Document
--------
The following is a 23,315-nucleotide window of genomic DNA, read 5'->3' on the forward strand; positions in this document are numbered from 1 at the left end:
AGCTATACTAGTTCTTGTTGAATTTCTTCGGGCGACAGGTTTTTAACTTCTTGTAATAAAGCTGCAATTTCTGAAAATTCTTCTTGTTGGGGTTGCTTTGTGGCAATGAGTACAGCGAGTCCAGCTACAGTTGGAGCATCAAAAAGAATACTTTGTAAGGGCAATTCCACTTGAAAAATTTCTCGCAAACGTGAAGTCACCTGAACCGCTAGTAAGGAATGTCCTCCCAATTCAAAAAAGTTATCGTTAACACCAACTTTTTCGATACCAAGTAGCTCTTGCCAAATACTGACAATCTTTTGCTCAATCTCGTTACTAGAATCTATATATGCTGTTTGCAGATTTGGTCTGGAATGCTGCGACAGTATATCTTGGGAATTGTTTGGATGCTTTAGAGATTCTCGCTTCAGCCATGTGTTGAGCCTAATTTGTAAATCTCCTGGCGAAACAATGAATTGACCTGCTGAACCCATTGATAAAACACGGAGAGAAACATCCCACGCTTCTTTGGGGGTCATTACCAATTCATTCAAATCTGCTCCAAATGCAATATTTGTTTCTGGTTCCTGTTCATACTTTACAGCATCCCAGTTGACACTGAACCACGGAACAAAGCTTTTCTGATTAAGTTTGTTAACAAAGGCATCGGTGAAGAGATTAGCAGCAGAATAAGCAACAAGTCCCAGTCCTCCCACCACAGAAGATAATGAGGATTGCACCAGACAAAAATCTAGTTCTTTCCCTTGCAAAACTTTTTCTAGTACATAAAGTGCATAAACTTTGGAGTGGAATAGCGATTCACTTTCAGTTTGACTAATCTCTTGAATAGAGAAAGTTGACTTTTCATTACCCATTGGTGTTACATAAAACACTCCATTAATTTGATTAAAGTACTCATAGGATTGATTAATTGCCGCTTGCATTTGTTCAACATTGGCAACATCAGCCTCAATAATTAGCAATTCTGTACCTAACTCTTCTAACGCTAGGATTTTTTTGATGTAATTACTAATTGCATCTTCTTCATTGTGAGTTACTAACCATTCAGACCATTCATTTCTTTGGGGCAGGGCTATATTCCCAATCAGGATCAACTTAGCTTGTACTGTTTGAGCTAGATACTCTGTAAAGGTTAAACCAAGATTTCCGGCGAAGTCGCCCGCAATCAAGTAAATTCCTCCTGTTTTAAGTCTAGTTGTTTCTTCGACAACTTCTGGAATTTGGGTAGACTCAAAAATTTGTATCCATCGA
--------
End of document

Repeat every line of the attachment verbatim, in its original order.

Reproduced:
The following is a 23,315-nucleotide window of genomic DNA, read 5'->3' on the forward strand; positions in this document are numbered from 1 at the left end:
AGCTATACTAGTTCTTGTTGAATTTCTTCGGGCGACAGGTTTTTAACTTCTTGTAATAAAGCTGCAATTTCTGAAAATTCTTCTTGTTGGGGTTGCTTTGTGGCAATGAGTACAGCGAGTCCAGCTACAGTTGGAGCATCAAAAAGAATACTTTGTAAGGGCAATTCCACTTGAAAAATTTCTCGCAAACGTGAAGTCACCTGAACCGCTAGTAAGGAATGTCCTCCCAATTCAAAAAAGTTATCGTTAACACCAACTTTTTCGATACCAAGTAGCTCTTGCCAAATACTGACAATCTTTTGCTCAATCTCGTTACTAGAATCTATATATGCTGTTTGCAGATTTGGTCTGGAATGCTGCGACAGTATATCTTGGGAATTGTTTGGATGCTTTAGAGATTCTCGCTTCAGCCATGTGTTGAGCCTAATTTGTAAATCTCCTGGCGAAACAATGAATTGACCTGCTGAACCCATTGATAAAACACGGAGAGAAACATCCCACGCTTCTTTGGGGGTCATTACCAATTCATTCAAATCTGCTCCAAATGCAATATTTGTTTCTGGTTCCTGTTCATACTTTACAGCATCCCAGTTGACACTGAACCACGGAACAAAGCTTTTCTGATTAAGTTTGTTAACAAAGGCATCGGTGAAGAGATTAGCAGCAGAATAAGCAACAAGTCCCAGTCCTCCCACCACAGAAGATAATGAGGATTGCACCAGACAAAAATCTAGTTCTTTCCCTTGCAAAACTTTTTCTAGTACATAAAGTGCATAAACTTTGGAGTGGAATAGCGATTCACTTTCAGTTTGACTAATCTCTTGAATAGAGAAAGTTGACTTTTCATTACCCATTGGTGTTACATAAAACACTCCATTAATTTGATTAAAGTACTCATAGGATTGATTAATTGCCGCTTGCATTTGTTCAACATTGGCAACATCAGCCTCAATAATTAGCAATTCTGTACCTAACTCTTCTAACGCTAGGATTTTTTTGATGTAATTACTAATTGCATCTTCTTCATTGTGAGTTACTAACCATTCAGACCATTCATTTCTTTGGGGCAGGGCTATATTCCCAATCAGGATCAACTTAGCTTGTACTGTTTGAGCTAGATACTCTGTAAAGGTTAAACCAAGATTTCCGGCGAAGTCGCCCGCAATCAAGTAAATTCCTCCTGTTTTAAGTCTAGTTGTTTCTTCGACAACTTCTGGAATTTGGGTAGACTCAAAAATTTGTATCCATCGA